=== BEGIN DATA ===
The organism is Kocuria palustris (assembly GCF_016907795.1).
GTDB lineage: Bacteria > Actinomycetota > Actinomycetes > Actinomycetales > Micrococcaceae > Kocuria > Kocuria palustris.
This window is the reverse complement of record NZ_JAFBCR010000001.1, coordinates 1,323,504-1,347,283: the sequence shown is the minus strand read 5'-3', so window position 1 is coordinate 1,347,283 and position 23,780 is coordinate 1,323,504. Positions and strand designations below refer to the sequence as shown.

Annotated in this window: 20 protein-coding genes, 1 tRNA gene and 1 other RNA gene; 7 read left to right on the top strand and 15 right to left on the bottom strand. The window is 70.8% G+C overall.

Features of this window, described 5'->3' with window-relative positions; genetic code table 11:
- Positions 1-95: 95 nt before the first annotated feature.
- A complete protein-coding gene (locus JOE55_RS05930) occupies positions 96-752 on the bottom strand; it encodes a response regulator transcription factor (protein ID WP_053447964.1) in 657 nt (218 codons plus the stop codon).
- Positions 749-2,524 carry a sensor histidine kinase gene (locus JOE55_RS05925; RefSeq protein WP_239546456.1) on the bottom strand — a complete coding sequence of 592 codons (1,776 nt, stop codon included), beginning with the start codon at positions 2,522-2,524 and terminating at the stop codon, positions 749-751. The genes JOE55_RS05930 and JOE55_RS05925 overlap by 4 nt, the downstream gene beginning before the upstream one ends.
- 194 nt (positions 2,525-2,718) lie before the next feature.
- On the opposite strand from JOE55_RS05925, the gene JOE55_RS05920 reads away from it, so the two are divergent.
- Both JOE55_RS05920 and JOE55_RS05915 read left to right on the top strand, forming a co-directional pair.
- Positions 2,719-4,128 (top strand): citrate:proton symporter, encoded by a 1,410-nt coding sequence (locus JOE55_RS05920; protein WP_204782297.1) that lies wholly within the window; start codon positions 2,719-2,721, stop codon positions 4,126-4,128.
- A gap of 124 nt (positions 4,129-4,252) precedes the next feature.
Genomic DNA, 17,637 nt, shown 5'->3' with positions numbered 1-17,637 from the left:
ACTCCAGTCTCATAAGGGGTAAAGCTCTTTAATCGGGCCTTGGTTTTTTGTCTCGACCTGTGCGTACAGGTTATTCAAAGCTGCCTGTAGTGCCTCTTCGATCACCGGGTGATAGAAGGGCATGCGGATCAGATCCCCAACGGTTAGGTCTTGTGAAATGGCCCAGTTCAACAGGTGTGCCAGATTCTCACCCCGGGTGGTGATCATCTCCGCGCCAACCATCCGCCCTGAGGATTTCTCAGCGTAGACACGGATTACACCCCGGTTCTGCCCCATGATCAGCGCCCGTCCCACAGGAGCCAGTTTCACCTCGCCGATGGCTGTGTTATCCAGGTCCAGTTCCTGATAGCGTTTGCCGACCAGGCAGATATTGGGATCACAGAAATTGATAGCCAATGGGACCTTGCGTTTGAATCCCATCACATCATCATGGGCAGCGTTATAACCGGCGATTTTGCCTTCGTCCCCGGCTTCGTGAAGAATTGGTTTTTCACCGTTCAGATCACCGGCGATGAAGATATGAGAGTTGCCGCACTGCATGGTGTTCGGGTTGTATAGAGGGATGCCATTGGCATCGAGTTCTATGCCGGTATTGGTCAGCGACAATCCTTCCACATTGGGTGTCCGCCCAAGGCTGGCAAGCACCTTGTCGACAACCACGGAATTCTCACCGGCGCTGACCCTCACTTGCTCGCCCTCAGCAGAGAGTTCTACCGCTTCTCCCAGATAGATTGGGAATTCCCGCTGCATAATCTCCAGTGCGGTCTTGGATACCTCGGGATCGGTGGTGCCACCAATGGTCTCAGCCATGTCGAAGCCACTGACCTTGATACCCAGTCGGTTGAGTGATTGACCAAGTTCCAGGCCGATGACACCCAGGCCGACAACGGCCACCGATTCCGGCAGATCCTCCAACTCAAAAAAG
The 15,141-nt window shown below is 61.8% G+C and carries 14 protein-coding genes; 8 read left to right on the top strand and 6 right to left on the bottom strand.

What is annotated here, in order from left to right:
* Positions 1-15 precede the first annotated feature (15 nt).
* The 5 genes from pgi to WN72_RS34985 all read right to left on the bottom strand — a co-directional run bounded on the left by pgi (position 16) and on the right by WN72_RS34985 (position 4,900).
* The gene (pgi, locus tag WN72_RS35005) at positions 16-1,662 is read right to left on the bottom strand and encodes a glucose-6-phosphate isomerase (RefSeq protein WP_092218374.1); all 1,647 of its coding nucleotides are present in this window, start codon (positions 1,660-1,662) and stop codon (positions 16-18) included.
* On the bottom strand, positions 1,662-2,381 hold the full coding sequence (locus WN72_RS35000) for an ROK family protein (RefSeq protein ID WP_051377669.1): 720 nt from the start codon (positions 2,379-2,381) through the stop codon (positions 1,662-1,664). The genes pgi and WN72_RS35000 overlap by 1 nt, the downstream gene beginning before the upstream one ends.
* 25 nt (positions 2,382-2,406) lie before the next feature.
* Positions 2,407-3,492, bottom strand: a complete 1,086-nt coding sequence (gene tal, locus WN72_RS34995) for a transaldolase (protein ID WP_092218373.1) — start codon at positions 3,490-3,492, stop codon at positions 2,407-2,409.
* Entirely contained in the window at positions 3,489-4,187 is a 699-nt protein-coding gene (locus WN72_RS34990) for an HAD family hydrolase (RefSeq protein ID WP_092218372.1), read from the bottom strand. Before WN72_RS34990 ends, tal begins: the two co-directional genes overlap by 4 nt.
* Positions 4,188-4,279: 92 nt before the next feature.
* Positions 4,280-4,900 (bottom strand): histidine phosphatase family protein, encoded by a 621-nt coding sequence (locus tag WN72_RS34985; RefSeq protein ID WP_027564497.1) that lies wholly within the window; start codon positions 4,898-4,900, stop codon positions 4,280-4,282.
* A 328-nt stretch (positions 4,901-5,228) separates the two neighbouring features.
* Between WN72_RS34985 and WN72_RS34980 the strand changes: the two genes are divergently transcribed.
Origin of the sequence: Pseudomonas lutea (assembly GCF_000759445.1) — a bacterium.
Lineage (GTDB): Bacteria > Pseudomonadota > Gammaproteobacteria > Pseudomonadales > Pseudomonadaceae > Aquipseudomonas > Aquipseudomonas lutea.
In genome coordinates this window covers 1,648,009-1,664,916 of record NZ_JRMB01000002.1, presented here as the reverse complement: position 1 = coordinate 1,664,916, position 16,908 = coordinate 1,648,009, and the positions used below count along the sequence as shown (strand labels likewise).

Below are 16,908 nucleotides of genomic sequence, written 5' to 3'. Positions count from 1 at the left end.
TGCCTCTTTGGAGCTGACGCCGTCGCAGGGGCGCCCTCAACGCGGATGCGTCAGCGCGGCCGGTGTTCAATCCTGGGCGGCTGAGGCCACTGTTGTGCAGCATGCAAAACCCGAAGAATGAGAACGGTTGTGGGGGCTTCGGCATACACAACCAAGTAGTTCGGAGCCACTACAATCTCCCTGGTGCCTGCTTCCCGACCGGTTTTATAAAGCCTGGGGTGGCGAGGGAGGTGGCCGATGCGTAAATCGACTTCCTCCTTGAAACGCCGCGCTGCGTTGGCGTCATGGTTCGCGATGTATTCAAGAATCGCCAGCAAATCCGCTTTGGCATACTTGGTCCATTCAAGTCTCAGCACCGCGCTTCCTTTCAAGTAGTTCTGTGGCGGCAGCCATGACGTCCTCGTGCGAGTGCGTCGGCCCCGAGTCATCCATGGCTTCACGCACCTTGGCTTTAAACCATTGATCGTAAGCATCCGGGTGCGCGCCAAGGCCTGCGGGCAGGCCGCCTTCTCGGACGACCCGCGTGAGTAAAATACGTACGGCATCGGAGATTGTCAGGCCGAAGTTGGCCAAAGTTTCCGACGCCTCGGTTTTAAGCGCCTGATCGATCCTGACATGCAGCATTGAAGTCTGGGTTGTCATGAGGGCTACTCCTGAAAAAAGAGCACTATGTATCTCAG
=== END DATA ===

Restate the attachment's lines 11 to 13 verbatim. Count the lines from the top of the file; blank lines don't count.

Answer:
- Both JOE55_RS05920 and JOE55_RS05915 read left to right on the top strand, forming a co-directional pair.
- Positions 2,719-4,128 (top strand): citrate:proton symporter, encoded by a 1,410-nt coding sequence (locus JOE55_RS05920; protein WP_204782297.1) that lies wholly within the window; start codon positions 2,719-2,721, stop codon positions 4,126-4,128.
- A gap of 124 nt (positions 4,129-4,252) precedes the next feature.